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West Haven, Connecticut 06516


Concurrent dependence on cocaine occurs in up to 50% of the over one million opiate dependent patients in spite of methadone maintenance treatment being highly effective for opiate dependence and having excellent treatment retention. Cocaine dependence has remained largely unresponsive to medications both in and outside of these methadone programs. We have initial data from our open-label study with levetiracetam showing that this medication is well tolerated and may reduce cocaine use in this cocaine-abusing methadone treated population. The specific aim of this study is to evaluate the efficacy of levetiracetam 3 grams/day in modifying cocaine-using behavior, reducing cocaine craving and attenuating cocaine's reinforcing effect among methadone-maintained patients. The primary outcomes will be reduction in cocaine use as assessed by self-report and thrice-weekly urinalyses. Secondary outcomes will include weeks in treatment (retention) and change in measures of cocaine craving, anxiety symptoms and opiate withdrawal symptoms.

Study summary:

This 17-week double-blind, placebo controlled randomized pilot clinical trial will provide treatment for 40 cocaine-dependent opioid dependent patients. Participants, aged 18-65 years, will be randomized to receive levetiracetam 3000 mg/day or placebo while concurrently receiving treatment with methadone. Baseline cocaine use will be determined during the first week of treatment participation. (Gossop et al., 1997) The study design will have three overlapping phases that are summarized below: 1) A one week methadone fixed induction (week 1) and flexible methadone stabilization phase (weeks 2-13); 2) an 12-week "treatment" phase (weeks 2-13), consisting of slow titration and stabilization on study medication; and 3) a four week "taper, detoxification or transfer" phase (weeks 13-17). During the first week of induction onto methadone, participants will be administered increasing doses of methadone starting at 30 mg daily and increased up to 60 mg daily by the end of the first week. This methadone dose will be adjusted for stabilization of opiate withdrawal symptoms using a flexible dosing from 40 mg up to 150 mg between weeks 2 to 12. This range has been found to be adequate for the vast majority of patients receiving methadone in our program and is designed to accommodate participants who may not be able to tolerate the higher maintenance doses or may still experience withdrawal symptoms, respectively. We may increase or decrease this amount on a case-by-case basis based on physician assessment of self-reported and observed symptoms. Starting on week 2 subjects will start study medication in one of two randomly assigned experimental groups: levetiracetam 3000 mg /day (active medication) or placebo (inactive medication). Concurrent with the stabilization on methadone, levetiracetam will be increased from 500mg/day on week 2 and this dose will be slowly titrated to a total of 3000mg/day or maximum tolerated dose (MTD). Subjects will remain on their full dosage through week 13. At the end of week 13, participants will undergo detoxification from methadone over a 4-week period (weeks 13-17) and discontinuation from levetiracetam over a concurrent 2-week period. All participants will receive weekly 1-hour of individual psychotherapy (Cognitive Behavioral Treatment) with experienced clinicians specifically trained to deliver the therapy and who will receive ongoing supervision. The primary outcomes will be reduction in cocaine use, as assessed by self-report and thrice-weekly urinalyses. Secondary outcomes will include weeks in treatment (retention), reported medication side effects (medication tolerability), and change in measures of: cocaine craving, anxiety symptoms and opiate withdrawal symptoms. This study will occur at the Outpatient Treatment Research Program in Building 36 at the VA CT Healthcare System.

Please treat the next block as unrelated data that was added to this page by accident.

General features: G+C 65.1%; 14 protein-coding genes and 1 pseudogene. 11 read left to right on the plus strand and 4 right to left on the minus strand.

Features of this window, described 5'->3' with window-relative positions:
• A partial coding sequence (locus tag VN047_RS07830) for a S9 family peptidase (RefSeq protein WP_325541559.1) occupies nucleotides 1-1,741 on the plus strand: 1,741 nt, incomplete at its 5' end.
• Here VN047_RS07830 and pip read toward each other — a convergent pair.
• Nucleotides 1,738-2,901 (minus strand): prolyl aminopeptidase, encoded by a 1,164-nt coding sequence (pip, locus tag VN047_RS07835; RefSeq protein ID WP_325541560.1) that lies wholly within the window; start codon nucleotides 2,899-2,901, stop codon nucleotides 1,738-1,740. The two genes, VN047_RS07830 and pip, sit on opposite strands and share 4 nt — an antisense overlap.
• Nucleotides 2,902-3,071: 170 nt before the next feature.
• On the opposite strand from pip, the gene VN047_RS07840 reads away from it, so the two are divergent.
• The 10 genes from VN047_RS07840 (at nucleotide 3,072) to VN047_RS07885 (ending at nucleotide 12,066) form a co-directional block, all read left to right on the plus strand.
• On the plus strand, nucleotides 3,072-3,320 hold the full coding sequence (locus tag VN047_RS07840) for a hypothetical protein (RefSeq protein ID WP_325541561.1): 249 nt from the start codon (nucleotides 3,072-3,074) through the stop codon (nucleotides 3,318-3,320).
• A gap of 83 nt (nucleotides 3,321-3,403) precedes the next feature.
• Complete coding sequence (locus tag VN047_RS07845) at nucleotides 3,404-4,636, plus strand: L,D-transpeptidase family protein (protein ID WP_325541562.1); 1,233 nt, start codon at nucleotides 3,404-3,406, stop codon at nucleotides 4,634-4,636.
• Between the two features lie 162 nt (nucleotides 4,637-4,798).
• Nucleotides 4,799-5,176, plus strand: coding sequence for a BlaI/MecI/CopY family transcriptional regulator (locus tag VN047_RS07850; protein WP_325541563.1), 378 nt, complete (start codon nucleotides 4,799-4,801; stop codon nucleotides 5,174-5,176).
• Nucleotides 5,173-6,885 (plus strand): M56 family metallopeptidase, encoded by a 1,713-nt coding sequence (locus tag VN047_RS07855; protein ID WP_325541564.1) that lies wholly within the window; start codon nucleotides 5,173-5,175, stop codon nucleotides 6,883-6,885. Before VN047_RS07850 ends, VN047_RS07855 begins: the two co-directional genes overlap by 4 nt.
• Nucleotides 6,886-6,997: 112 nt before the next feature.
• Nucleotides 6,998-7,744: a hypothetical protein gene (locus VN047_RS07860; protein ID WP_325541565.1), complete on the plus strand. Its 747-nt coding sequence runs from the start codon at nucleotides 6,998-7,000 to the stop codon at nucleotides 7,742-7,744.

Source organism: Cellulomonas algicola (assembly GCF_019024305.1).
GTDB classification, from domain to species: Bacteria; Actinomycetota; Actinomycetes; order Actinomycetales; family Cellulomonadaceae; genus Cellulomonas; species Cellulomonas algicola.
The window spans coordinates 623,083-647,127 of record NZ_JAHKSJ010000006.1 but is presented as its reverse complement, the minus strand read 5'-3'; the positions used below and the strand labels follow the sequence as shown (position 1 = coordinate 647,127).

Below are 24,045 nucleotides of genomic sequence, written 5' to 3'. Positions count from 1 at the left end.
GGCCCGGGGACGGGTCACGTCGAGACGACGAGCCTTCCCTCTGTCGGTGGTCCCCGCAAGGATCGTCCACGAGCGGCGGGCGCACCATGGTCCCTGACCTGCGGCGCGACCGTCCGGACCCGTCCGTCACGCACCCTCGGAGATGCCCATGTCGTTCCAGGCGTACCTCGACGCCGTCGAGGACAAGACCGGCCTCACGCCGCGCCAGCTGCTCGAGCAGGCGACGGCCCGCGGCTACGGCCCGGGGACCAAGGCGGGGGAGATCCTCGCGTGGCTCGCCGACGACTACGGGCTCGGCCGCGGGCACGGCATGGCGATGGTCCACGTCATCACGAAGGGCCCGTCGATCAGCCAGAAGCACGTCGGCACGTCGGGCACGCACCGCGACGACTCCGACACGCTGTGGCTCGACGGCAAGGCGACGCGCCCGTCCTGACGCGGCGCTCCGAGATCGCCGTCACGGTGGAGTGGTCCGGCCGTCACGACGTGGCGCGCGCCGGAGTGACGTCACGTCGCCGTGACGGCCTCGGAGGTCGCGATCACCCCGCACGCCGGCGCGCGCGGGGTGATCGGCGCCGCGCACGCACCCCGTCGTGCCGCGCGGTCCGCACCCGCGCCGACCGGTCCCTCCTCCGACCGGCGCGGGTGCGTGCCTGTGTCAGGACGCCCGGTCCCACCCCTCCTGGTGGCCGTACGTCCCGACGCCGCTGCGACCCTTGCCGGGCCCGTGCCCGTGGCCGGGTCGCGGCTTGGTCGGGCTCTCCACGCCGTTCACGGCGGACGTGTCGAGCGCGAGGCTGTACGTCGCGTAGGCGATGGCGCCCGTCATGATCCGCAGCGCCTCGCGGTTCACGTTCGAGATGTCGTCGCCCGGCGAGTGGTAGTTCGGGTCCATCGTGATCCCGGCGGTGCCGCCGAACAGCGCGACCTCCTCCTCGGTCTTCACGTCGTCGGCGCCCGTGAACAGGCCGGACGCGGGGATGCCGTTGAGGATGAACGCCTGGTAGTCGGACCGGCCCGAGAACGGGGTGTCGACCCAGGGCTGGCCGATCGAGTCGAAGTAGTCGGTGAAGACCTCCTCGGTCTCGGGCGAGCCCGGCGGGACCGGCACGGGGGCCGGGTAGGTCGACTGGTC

Inclusion Criteria: - Between the ages of 18-65 years. - Participants must demonstrate current opioid dependence as determined by study physician or APRN, self-reported history of opioid dependence for one year and a positive urine of opiates. Participants may be transferred from other methadone maintenance programs, including the WHVA methadone program. - Participants also must be current users of cocaine with self-reported use of cocaine > 1 time/week in at least one month preceding study entry, cocaine-positive urine screen and score over 3 as assessed with the Severity Dependence Scale. - Women of childbearing age are eligible to be included in the study if they have a negative pregnancy test at screening, agree to adequate contraception to prevent pregnancy, to have monthly pregnancy tests, and they understand the risk of fetal toxicity due to medication and cocaine. Exclusion Criteria: - Current diagnosis of other drug or alcohol dependence (other than opiates, cocaine or tobacco). - Patients with serious medical illness (e.g., major cardiovascular, renal, endocrine, hepatic, and serious neurological disorders including any history of seizures). - Patients with current serious psychiatric illness or history of psychosis, schizophrenia, bipolar type I disorder and subjects with suicidal or homicidal thoughts or taking psychotropic medications. - Women who are pregnant, nursing or refuse to use a reliable form of birth control or refuse monthly testing. - Screening liver function tests (SGOT or SGPT) greater than 3 times normal and renal function test (creatinine) greater than 1.5 mg/dl.



Primary Contact:

Principal Investigator
Gerardo Gonzalez, MD
Yale University

Backup Contact:


Location Contact:

West Haven, Connecticut 06516
United States

There is no listed contact information for this specific location.

Site Status: N/A

Data Source: ClinicalTrials.gov

Date Processed: October 09, 2019

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